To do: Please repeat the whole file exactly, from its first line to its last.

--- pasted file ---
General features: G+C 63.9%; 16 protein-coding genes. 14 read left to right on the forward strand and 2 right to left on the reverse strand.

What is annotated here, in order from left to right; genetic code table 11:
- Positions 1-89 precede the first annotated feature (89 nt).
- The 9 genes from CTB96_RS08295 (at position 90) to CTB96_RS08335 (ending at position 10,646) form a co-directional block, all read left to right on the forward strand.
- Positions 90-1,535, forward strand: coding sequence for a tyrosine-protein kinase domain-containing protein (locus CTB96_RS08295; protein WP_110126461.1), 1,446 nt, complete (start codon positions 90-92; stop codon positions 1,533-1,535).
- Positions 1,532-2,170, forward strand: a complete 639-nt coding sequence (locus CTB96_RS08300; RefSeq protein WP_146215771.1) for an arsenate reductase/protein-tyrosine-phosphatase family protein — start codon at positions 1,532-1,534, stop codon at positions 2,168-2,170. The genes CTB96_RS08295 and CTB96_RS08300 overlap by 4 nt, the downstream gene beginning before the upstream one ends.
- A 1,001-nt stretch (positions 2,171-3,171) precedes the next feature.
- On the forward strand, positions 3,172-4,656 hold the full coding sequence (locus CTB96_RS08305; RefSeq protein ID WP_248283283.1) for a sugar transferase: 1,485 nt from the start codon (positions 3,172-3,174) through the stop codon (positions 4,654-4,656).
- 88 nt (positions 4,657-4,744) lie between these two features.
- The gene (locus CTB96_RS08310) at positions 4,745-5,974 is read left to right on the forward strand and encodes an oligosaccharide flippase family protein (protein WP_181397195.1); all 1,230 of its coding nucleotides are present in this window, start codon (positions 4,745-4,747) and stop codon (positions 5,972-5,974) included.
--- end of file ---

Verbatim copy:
General features: G+C 63.9%; 16 protein-coding genes. 14 read left to right on the forward strand and 2 right to left on the reverse strand.

What is annotated here, in order from left to right; genetic code table 11:
- Positions 1-89 precede the first annotated feature (89 nt).
- The 9 genes from CTB96_RS08295 (at position 90) to CTB96_RS08335 (ending at position 10,646) form a co-directional block, all read left to right on the forward strand.
- Positions 90-1,535, forward strand: coding sequence for a tyrosine-protein kinase domain-containing protein (locus CTB96_RS08295; protein WP_110126461.1), 1,446 nt, complete (start codon positions 90-92; stop codon positions 1,533-1,535).
- Positions 1,532-2,170, forward strand: a complete 639-nt coding sequence (locus CTB96_RS08300; RefSeq protein WP_146215771.1) for an arsenate reductase/protein-tyrosine-phosphatase family protein — start codon at positions 1,532-1,534, stop codon at positions 2,168-2,170. The genes CTB96_RS08295 and CTB96_RS08300 overlap by 4 nt, the downstream gene beginning before the upstream one ends.
- A 1,001-nt stretch (positions 2,171-3,171) precedes the next feature.
- On the forward strand, positions 3,172-4,656 hold the full coding sequence (locus CTB96_RS08305; RefSeq protein ID WP_248283283.1) for a sugar transferase: 1,485 nt from the start codon (positions 3,172-3,174) through the stop codon (positions 4,654-4,656).
- 88 nt (positions 4,657-4,744) lie between these two features.
- The gene (locus CTB96_RS08310) at positions 4,745-5,974 is read left to right on the forward strand and encodes an oligosaccharide flippase family protein (protein WP_181397195.1); all 1,230 of its coding nucleotides are present in this window, start codon (positions 4,745-4,747) and stop codon (positions 5,972-5,974) included.